Measure, analyze, decide
Wow, what a good title for a book — in fact, I have a book with that title and you can grab the introduction and 1st chapter here.
Continuing our trip around the perimeter of the periodic table of content marketing — let’s look at metrics.
A few words about what you measure — tie it to your goals!
Now, back to our regularly scheduled message –
How do you measure? Google Analytics, Facebook Insights, Pinterest Insights, Twitter Analytics, …
I monitor clients’ analytics EVERY DAY. More importantly, when I see an anomaly or when we’ve tried something new, I investigate the metrics to understand WHY we achieved a certain value and what the value means for our future plans.
Thus, we complete the chain of measuring results, analyzing the whys, and finally deciding how results impact our future plans.
What to write about?
Anyone who’s stared at a blank piece of paper — today a blank screen — knows how hard it is to create content on a consistent basis. Creating a content marketing calendar helps a lot.
You can create content on how-tos, surveys, lists, demonstrations, expert advice, and lots of other options exist for creating great content. In my own unscientific observation, demonstrations, how-tos, and lists tend to have legs — meaning they get picked up by other websites more frequently. So do infographics, obviously.
Reading widely really helps. I spend hours a day reading both posts and news related to social media and marketing in general and trending topics so I keep up with what the rest of the world is up to. I set up a Feedly feed containing feeds from some really great colleagues.
Headlines are critical, as they’re what shows up in search and when you share on social networks. So, is using subtle forms of influence.
One thing to think about is repurposing your existing content. This really helps with being consistent. If you do a webinar, repurpose it on your blog. If you do a presentation, share on Slideshare and on your blog. Sometimes I’ll take a blog and create a video using the same information. Another good option is to package a bunch of related blog posts together to create an ebook on the topic — check out my content marketing ebook.
Inside the content marketing periodic table we find all the tactical elements of content marketing — using platforms and actually writing/creating content. Here you need very specific skills — writing, graphic design, video editing, photography … A good agency or content marketing department contains individuals with these skills who work closely in teams.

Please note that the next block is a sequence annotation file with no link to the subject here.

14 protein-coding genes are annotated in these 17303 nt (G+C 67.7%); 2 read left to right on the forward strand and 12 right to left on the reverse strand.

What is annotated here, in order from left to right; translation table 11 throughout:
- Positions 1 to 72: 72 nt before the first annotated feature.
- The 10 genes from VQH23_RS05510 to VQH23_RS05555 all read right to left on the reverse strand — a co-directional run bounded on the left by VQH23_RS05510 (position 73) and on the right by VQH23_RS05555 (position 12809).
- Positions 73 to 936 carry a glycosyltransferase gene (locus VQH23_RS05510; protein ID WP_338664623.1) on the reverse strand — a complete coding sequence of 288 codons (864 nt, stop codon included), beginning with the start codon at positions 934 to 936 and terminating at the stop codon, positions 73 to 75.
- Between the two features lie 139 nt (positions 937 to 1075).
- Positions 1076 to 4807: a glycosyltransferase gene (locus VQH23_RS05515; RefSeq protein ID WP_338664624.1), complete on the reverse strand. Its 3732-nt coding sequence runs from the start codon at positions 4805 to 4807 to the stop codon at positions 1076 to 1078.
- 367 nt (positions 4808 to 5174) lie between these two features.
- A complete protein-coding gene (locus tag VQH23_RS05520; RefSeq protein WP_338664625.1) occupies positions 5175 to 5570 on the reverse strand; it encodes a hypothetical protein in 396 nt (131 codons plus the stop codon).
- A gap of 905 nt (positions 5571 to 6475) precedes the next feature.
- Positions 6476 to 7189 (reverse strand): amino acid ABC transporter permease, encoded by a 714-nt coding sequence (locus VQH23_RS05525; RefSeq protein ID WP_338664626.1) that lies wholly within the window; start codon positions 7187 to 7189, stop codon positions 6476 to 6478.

Community Managers, who create and curate content using a content marketing calendar developed between the Account Executive (who also monitor analytics), Community Manager and the client, manage content marketing. Community Managers coordinate other assets, such as videos, podcasts, infographics and graphics with the creative department; detailing needs and setting deadlines to ensure the content is complete based on the content marketing calendar. Community Managers research and write content, curate content, share content, and manage engagement on various social platforms. For more sophisticated clients, content goes through an editor.
Critical elements involve knowing how various social platforms work and knowing which types of posts work best on each platform. Inside the periodic table of content marketing also involves developing insights about your target market (personas), especially understanding how your target market responds to influence efforts.
Now, I really like the look and interpretation of the periodic table of content marketing, but I created my own infographic a few years ago containing many of the same elements.
Here it is: (I’d love to hear your feedback)
I want to thank Chris Lake at eConsultancy for creating this incredible infographic on content marketing — select the image to make it bigger.